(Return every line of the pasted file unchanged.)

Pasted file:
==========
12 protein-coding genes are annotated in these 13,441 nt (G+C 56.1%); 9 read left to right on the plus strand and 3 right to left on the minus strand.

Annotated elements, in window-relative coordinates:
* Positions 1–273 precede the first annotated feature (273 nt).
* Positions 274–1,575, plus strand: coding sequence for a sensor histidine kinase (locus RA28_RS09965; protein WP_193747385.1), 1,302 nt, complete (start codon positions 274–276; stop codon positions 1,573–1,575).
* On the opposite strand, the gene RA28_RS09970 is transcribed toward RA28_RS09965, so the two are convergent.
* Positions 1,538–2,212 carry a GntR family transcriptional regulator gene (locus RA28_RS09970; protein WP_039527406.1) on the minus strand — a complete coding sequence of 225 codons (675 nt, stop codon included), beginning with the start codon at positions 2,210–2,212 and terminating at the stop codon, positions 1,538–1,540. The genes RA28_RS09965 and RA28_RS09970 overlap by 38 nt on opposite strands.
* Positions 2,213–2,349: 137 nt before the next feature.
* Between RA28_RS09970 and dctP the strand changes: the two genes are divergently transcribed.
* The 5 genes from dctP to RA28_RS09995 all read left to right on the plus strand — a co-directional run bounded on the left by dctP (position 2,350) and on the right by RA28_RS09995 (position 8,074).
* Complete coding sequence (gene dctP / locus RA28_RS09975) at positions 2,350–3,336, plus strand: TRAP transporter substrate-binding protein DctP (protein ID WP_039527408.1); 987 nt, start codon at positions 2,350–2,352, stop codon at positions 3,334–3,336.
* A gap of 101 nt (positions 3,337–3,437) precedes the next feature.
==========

12 protein-coding genes are annotated in these 13,441 nt (G+C 56.1%); 9 read left to right on the plus strand and 3 right to left on the minus strand.

Annotated elements, in window-relative coordinates:
* Positions 1–273 precede the first annotated feature (273 nt).
* Positions 274–1,575, plus strand: coding sequence for a sensor histidine kinase (locus RA28_RS09965; protein WP_193747385.1), 1,302 nt, complete (start codon positions 274–276; stop codon positions 1,573–1,575).
* On the opposite strand, the gene RA28_RS09970 is transcribed toward RA28_RS09965, so the two are convergent.
* Positions 1,538–2,212 carry a GntR family transcriptional regulator gene (locus RA28_RS09970; protein WP_039527406.1) on the minus strand — a complete coding sequence of 225 codons (675 nt, stop codon included), beginning with the start codon at positions 2,210–2,212 and terminating at the stop codon, positions 1,538–1,540. The genes RA28_RS09965 and RA28_RS09970 overlap by 38 nt on opposite strands.
* Positions 2,213–2,349: 137 nt before the next feature.
* Between RA28_RS09970 and dctP the strand changes: the two genes are divergently transcribed.
* The 5 genes from dctP to RA28_RS09995 all read left to right on the plus strand — a co-directional run bounded on the left by dctP (position 2,350) and on the right by RA28_RS09995 (position 8,074).
* Complete coding sequence (gene dctP / locus RA28_RS09975) at positions 2,350–3,336, plus strand: TRAP transporter substrate-binding protein DctP (protein ID WP_039527408.1); 987 nt, start codon at positions 2,350–2,352, stop codon at positions 3,334–3,336.
* A gap of 101 nt (positions 3,337–3,437) precedes the next feature.